Although astronomers often refer to brown dwarfs as "failed stars," scientists at the University of Delaware have discovered that at least one of these dim celestial objects can emit powerful flashes of light.
Scientists at Princeton University and the U.S. Department of Energy’s (DOE) Princeton Plasma Physics Laboratory (PPPL) have developed a rigorous new method for modeling the accretion disk that feeds the supermassive black hole at the center of our Milky Way galaxy. The paper, published online in December in the journal Physical Review Letters, provides a much-needed foundation for simulation of the extraordinary processes involved.
On November 28, 1967, Jocelyn Bell Burnell and Anthony Hewish discovered the first Pulsar, a fast rotating neutron star that emits a beam of electromagnetic radiation. The radiation of a pulsar can only be observed when the beam of emission is pointing toward the Earth, much the way a lighthouse can only be seen when the light is pointed in the direction of an observer, and is responsible for the pulsed appearance of emission.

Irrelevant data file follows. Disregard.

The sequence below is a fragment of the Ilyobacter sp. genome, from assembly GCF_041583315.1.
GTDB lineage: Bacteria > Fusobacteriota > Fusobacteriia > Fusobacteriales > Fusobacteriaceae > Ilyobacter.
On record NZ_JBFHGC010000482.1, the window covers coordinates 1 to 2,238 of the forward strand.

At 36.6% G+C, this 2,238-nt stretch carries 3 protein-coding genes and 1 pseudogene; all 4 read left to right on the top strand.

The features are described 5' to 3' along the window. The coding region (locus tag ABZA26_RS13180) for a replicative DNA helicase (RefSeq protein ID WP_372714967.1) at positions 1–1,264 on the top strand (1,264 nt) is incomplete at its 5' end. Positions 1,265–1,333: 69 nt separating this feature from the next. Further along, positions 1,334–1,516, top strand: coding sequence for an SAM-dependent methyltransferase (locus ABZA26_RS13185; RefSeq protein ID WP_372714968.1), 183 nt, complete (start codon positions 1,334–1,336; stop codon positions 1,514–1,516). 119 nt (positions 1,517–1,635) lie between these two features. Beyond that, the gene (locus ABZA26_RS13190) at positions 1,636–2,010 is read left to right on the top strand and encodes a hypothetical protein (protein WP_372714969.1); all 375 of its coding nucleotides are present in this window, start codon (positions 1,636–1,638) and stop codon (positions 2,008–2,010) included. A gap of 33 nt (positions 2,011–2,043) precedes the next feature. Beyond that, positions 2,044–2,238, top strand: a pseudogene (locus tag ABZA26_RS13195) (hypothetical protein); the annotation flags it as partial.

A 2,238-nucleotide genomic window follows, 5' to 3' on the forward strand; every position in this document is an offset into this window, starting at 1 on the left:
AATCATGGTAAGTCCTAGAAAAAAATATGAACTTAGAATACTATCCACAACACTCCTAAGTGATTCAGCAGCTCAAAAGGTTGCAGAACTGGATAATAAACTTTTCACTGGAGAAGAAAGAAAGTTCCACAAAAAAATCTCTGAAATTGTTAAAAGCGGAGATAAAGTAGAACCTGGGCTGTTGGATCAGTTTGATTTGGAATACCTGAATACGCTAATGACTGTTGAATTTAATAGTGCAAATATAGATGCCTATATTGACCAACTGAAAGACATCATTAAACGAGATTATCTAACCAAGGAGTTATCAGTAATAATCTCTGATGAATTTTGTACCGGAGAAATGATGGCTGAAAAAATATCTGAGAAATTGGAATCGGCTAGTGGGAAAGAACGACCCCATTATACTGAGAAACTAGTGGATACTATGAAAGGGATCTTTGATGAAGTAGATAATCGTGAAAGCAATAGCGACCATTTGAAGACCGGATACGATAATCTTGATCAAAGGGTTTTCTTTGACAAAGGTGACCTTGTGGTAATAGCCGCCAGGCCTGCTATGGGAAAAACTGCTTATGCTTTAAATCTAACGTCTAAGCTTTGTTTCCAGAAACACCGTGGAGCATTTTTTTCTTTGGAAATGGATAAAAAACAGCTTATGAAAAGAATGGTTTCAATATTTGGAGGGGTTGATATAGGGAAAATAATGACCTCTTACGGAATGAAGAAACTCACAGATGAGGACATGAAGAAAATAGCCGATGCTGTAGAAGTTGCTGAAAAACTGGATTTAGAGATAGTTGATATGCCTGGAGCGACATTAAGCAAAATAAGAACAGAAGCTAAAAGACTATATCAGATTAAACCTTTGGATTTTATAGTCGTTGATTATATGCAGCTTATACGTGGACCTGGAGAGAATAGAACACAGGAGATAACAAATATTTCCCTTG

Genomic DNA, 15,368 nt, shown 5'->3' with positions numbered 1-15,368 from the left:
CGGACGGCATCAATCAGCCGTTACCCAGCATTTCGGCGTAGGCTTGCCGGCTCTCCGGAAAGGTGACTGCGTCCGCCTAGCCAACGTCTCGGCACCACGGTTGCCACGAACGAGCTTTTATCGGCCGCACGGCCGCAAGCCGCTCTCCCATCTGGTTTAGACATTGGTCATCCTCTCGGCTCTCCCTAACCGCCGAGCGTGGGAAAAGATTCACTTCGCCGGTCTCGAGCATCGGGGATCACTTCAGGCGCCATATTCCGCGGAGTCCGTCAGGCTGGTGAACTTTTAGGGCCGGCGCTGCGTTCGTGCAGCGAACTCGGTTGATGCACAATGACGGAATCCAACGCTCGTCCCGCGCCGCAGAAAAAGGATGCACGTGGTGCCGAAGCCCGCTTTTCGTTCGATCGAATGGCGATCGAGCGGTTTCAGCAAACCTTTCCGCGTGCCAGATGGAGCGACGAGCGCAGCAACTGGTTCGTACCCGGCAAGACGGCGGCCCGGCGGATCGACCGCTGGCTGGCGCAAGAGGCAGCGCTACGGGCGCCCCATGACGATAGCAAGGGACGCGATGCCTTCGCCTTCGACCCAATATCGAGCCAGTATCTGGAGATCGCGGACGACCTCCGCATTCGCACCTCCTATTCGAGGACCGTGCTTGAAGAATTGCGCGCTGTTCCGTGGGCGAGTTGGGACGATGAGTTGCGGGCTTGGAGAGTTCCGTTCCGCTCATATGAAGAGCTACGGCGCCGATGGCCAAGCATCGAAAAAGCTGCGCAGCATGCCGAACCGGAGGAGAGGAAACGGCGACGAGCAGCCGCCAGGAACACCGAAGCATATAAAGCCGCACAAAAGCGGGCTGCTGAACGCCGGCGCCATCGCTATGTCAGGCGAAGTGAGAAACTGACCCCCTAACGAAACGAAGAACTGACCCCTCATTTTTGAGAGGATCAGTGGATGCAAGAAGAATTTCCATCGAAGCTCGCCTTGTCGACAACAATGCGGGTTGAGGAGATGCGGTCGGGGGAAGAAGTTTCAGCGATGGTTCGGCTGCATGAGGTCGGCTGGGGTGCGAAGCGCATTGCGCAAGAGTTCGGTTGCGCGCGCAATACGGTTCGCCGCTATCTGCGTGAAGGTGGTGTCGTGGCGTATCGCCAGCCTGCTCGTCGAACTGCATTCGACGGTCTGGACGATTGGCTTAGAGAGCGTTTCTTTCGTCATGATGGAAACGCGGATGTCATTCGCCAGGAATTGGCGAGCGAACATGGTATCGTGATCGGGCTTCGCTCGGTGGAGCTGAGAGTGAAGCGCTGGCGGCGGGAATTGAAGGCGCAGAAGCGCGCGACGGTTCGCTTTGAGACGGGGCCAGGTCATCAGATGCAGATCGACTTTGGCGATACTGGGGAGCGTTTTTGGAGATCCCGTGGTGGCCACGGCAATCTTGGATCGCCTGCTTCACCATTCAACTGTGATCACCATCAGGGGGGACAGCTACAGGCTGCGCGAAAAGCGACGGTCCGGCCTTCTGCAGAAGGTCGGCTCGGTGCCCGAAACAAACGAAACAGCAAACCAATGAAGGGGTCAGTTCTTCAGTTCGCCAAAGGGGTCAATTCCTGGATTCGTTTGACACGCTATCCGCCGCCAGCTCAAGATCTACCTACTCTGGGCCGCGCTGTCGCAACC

On November 22, 1944, British astrophysicist and philosopher Sir Arthur Stanley Eddington passed away. He became famous for his 1919 solar eclipse expedition to Principe, where he conducted astrophysical experiments to give proof for Albert Einstein's seminal theory of general relativity.
M. Brescia, G. Longo, and F. Pasian. Nuclear Instruments and Methods in Physics Research
Section A: Accelerators, Spectrometers, Detectors and
Associated Equipment623 (2):
845--849(2010)1rs International Conference on Frontiers in
R. Amorín, J. Vílchez, and E. Pérez-Montero. (2011)cite arxiv:1105.1477Comment: To appear in JENAM
Symposium "Dwarf Galaxies: Keys to Galaxy Formation
and Evolution", P. Papaderos, G. Hensler, S. Recchi
(eds.). Lisbon, September 2010, Springer Verlag, in